Last month, I wrote the Hubble Space Telescope was forced to stop its science work due to a computer glitch.
The National Aeronautics and Space Administration (NASA) now reports that the issues have been resolved, and the iconic telescope…. is fully operational.
After a month of frantic tinkering, NASA said Friday that its aging Hubble Space Telescope was on the mend, recovering from a computer problem that crippled what many astronomers call the most productive scientific instrument ever built.
As the bus-size observatory circled Earth, space agency engineers worked by remote control to switch Hubble from its vintage electronics to backup hardware. In the final step, they powered up a payload computer that restored control of its six cameras and sensors, which peer through visible, infrared and ultraviolet wavelengths of light to the edge of space and the dawn of time.
“We are absolutely delighted that the observatory is up and running again,” said Kenneth Sembach, director of the Baltimore-based Space Telescope Science Institute, which handles the Hubble science operations. “All indications are that it’s doing well and we will get back to doing science again this weekend.”
The unit has already been put to work capturing more iconic space images.
One of its new images shows a pair of galaxies slowly colliding. The other image shows a spiral galaxy with long, extended arms. Most spiral galaxies have an even number of arms, but this one only has three.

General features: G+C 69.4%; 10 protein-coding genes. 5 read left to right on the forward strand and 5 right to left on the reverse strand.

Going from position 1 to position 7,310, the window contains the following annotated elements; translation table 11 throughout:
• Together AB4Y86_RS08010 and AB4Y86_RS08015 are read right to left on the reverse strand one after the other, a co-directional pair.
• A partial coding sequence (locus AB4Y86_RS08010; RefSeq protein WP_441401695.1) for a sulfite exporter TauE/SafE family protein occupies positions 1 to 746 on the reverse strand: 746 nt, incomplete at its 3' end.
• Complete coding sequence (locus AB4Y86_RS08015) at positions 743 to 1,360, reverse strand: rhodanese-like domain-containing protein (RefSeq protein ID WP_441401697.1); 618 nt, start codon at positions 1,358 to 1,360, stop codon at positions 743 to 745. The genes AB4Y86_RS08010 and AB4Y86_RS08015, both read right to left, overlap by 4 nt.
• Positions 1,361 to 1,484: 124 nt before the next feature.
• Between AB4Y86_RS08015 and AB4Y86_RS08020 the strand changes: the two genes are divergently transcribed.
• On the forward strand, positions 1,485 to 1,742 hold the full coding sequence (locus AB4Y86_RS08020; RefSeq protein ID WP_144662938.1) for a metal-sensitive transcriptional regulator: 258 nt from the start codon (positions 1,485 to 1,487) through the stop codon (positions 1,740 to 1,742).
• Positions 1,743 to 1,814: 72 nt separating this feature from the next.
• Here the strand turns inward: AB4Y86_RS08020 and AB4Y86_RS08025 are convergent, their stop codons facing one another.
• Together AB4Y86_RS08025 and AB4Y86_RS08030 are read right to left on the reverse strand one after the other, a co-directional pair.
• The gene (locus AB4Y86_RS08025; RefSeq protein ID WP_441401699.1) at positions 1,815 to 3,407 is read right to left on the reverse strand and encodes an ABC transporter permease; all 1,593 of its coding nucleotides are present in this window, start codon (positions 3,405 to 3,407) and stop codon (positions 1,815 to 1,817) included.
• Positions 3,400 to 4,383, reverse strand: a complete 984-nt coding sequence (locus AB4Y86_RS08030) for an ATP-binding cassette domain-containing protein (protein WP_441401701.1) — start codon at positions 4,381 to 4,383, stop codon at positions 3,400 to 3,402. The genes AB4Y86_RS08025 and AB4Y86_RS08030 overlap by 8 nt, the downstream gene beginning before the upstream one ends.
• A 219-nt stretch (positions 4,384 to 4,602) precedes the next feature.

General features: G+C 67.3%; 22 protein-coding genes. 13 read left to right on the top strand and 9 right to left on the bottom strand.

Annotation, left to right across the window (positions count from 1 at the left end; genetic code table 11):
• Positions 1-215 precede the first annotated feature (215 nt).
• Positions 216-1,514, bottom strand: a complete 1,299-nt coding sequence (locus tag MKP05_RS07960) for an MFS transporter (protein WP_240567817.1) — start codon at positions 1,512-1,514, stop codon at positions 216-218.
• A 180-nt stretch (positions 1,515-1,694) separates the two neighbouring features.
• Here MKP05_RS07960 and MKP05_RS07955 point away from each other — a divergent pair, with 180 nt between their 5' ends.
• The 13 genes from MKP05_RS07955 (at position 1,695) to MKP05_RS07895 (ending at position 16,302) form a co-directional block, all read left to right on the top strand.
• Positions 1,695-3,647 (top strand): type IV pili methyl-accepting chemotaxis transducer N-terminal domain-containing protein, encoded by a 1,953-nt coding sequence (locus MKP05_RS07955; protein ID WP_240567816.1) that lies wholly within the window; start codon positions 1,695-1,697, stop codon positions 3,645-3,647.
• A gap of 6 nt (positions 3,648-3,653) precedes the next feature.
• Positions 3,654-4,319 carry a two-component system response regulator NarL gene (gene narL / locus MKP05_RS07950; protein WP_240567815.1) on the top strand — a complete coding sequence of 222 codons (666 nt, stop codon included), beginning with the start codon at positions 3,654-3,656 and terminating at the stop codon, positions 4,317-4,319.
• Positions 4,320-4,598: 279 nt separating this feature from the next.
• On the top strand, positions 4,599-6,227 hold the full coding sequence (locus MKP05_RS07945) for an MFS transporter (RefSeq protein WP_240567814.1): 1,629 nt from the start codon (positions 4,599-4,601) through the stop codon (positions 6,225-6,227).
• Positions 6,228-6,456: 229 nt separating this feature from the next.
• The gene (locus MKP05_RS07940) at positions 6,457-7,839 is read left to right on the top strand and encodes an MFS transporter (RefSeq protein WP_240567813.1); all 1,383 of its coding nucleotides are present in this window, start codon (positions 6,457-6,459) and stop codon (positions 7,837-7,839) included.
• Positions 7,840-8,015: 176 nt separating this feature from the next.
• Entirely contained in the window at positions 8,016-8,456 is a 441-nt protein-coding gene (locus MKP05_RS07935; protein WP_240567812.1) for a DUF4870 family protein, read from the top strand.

Hubble is also observing Jupiter’s northern and southern lights, or auroras, as well as tight clusters of stars. NASA hasn’t shared images from those observations yet.
“I’m thrilled to see that Hubble has its eye back on the universe, once again capturing the kind of images that have intrigued and inspired us for decades,” NASA Administrator Bill Nelson said in a press release. “This is a moment to celebrate the success of a team truly dedicated to the mission. Through their efforts, Hubble will continue its 32nd year of discovery, and we will continue to learn from the observatory’s transformational vision.”
The solution to the technical glitch involved utilizing the backup payload computer.
…[L]ast week, NASA engineers discovered that the source of the glitch likely resides in a special protection circuit that prevents the satellite’s Power Control Unit from sending too much or too little power to the payload computer. If the voltage supply goes beyond safe operating levels, the circuit automatically tells the payload computer to shut down, according to NASA.
“The team’s analysis suggests that either the voltage level from the regulator is outside of acceptable levels (thereby tripping the secondary protection circuit), or the secondary protection circuit has degraded over time and is stuck in this inhibit state,” NASA wrote on July 14.
NASA technicians got around this problem by switching operations over to the satellite’s backup payload computer, and activating a backup Power Control Unit.
With this backup hardware booted up, the satellite should be able to continue observing the cosmos — and hopefully working in tandem with the new James Webb Space Telescope, expected to launch later this year — for many years to come, according to NASA.
It is being reported that all the missions that got scrubbed because of the problem will be rescheduled.DONATE
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